Three myths about mental illness and how to bust them

By Jayden Jones, Opinion Editor

Photo by Keenan Constance on Pexels.com

World Mental Health Day was celebrated on Saturday, October 10. During a time when the only certainty is uncertainty, the discussion about mental illness and the stigma that accompanies it is more important than ever. Here are three common misconceptions about mental illness and what you can do to educate yourself, others, and your community. 

  1. Mental illness isn’t real

The sheer number of people in my life whose suffering is constantly invalidated by friends, family, religious leaders, or even strangers, who believe that mental illness is little more than a myth is overwhelming. It’s difficult to trace this belief back to a specific moment, to understand when as a culture, we began to tell ourselves that our own mental battles, and those of others was nothing more than an emotional exaggeration, that everyone exists with the same emotional tendencies, patterns, and ranges. 

It’s difficult to understand why your mother, teacher, or priest doesn’t see your diagnosis as legitimate. It’s painful. 

The odds that you’ll encounter someone who has bought into this misconception are high. Therefore, it’s more important than ever that you establish a strong support system of people who validate and empathize with your mental illness. Mine consists of my mom, my therapist, and a group of friends who also struggle with anxiety and depression. Our shared experiences, their willingness to listen, and their advocacy for my mental health has been invaluable and something that I can depend on when my symptoms worsen, or when something triggers an anxiety attack. 

  1. Mental illness is your fault

I will work to destroy this misconception for as long as I live. As a middle schooler unable to get out of the car to go to school, unable to sleep, unable to go to a new place alone, I thought there was something wrong with me. This was not at all helped by comments from well intentioned friends and family members such as, “Well, you just shouldn’t worry about that.” or, “Can’t you just tell yourself that everything will be fine?” 

It’s amazing to me, that even in the deepest places of our hearts, we tell ourselves that the depression that leaves us unable to function for weeks, the panic attacks that last for hours, even the lingering, constant presence of anxiety is something that we are personally responsible for. Say it with me, folks: Chemical. Imbalance. Mental health disorders can arise from most any circumstance: trauma, environmental changes, genetics, etc. They do not make you who you are, they do not make you “less than” or “other.” The next time you’re consoling an anxious friend, or having a breakdown yourself, do me a favor and say it out loud. “This is not my fault. This is not your fault.” Those words have power and we need to use them.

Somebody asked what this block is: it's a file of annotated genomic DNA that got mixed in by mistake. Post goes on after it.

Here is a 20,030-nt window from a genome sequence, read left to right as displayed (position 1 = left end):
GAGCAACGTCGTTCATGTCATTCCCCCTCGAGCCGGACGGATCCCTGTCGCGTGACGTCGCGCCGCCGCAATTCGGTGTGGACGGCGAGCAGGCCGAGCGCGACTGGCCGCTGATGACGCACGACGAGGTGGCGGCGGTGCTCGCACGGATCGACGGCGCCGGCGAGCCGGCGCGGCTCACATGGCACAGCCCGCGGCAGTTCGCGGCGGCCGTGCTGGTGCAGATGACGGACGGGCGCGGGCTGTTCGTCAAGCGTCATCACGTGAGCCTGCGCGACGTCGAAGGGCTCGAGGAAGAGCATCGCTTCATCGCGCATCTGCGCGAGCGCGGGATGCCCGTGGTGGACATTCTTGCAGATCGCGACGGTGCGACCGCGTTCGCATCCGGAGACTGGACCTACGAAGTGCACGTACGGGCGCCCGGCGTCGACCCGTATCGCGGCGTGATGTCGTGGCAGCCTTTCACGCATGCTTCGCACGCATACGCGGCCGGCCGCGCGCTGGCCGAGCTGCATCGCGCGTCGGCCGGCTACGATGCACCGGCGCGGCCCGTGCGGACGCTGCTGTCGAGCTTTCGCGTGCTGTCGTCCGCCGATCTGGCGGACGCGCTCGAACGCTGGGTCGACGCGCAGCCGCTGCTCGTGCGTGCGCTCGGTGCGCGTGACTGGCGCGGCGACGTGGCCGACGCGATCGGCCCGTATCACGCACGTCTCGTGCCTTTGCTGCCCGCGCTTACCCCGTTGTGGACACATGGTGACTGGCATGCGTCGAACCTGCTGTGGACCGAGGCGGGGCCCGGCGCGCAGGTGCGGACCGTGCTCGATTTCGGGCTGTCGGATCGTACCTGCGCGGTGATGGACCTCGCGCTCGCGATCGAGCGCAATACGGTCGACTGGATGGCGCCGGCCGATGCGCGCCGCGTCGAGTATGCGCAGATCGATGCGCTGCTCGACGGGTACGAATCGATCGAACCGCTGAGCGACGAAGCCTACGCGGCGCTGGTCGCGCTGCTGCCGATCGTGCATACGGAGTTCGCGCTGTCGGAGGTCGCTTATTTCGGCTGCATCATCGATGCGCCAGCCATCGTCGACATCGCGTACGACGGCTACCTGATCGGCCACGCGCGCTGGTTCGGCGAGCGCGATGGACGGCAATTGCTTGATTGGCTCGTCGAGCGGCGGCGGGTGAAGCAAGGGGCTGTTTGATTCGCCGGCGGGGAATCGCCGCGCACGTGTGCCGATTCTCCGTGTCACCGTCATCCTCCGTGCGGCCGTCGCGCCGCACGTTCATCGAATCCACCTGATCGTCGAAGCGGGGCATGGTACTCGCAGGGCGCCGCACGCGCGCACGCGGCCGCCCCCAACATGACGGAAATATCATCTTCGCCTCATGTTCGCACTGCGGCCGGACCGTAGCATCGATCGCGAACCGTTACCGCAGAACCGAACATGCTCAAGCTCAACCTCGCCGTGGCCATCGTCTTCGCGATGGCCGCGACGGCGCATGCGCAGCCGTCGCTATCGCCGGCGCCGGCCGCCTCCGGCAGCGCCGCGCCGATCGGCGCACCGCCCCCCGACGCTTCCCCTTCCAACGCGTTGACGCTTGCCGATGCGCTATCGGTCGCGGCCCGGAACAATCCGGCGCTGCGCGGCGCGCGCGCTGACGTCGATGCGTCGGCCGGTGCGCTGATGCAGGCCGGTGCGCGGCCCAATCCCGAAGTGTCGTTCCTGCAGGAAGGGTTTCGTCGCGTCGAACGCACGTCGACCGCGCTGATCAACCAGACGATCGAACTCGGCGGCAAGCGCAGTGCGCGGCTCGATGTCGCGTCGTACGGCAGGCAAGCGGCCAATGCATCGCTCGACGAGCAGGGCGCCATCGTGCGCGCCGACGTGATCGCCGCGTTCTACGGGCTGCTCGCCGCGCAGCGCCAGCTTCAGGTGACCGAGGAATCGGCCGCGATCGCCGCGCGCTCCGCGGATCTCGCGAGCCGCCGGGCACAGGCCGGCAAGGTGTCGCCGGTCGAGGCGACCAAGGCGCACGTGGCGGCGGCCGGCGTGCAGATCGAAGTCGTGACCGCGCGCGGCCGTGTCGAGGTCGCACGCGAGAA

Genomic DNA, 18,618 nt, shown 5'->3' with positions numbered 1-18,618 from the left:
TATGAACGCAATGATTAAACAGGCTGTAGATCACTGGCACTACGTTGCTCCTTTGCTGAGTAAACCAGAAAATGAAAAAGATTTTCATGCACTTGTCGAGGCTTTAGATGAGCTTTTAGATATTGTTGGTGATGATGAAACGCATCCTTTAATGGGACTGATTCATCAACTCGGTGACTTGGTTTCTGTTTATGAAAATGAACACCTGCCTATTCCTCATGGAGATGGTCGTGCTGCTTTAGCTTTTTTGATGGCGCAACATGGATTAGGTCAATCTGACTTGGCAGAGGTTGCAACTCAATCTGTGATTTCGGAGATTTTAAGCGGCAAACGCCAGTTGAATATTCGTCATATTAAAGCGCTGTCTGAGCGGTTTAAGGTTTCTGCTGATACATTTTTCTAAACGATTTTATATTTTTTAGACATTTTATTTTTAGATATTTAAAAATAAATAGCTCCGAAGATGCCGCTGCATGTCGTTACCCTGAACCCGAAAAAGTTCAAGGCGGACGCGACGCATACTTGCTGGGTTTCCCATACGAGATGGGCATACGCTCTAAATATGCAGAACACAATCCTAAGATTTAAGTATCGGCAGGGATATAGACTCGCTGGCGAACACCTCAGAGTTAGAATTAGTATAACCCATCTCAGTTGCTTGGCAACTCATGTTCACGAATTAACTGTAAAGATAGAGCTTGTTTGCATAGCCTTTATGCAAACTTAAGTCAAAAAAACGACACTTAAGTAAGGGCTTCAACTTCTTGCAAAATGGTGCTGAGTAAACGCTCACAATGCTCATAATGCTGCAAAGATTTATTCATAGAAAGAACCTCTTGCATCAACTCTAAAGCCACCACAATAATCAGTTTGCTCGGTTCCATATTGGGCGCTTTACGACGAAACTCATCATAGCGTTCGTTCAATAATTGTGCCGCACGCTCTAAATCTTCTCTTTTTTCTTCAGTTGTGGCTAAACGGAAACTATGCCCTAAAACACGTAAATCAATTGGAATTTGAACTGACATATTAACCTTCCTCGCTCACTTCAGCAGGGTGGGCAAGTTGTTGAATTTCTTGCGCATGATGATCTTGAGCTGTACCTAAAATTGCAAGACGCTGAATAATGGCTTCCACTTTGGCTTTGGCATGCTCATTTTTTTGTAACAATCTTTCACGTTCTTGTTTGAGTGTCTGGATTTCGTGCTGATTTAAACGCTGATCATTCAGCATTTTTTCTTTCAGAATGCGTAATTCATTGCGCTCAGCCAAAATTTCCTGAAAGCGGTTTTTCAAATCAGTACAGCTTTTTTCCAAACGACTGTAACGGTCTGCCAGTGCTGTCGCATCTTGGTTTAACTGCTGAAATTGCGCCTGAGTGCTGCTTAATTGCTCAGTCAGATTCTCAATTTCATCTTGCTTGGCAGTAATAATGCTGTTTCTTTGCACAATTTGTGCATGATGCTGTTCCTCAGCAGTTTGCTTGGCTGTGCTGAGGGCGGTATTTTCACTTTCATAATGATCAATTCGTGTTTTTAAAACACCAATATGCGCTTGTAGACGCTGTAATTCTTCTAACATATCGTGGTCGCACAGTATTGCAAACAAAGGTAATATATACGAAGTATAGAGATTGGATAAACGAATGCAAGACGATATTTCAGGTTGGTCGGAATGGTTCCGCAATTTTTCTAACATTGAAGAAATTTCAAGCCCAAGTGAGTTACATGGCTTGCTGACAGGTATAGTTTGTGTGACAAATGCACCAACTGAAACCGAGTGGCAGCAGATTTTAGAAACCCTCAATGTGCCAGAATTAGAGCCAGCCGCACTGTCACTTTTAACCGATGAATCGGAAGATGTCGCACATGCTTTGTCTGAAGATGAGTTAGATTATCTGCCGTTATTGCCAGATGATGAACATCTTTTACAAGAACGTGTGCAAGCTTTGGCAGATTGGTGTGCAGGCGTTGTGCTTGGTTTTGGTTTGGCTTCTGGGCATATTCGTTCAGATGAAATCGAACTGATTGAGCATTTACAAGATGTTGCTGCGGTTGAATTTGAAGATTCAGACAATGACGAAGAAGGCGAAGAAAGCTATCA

1. Therapy is only for people with “real problems.”

First of all, everyone has real problems. Life is full of real problems. Therapy is a space where you have the chance to sort through, unpack, and work on letting go of those problems. For me, its a time to strategize with my therapist how I can best manage my feelings and symptoms and reverse some of my habitual thought patterns that drive my anxiety, such as I’m not good enough, I’m a failure, etc. 

Therapy is available for everyone, even someone who doesn’t have a diagnosed mental illness. Sometimes, it’s just nice to have someone who will paraphrase your thoughts and feelings back to you so that you can look at them from a different perspective. You deserve to have that space and time to focus on your feelings with someone who can actually help you, not just a friend or a family member. 

Having a mental illness can feel like fighting an uphill battle. Sometimes it feels like no matter how hard you try, how many therapy sessions you attend, how many breathing exercises you do, nothing will ever change. Sometimes it can feel isolating, shameful, infuriating, even. That’s why celebrating World Mental Health Day matters–we need to take every opportunity we can to remind ourselves that we are not alone, that our emotions are valid, and that our mental health matters. 

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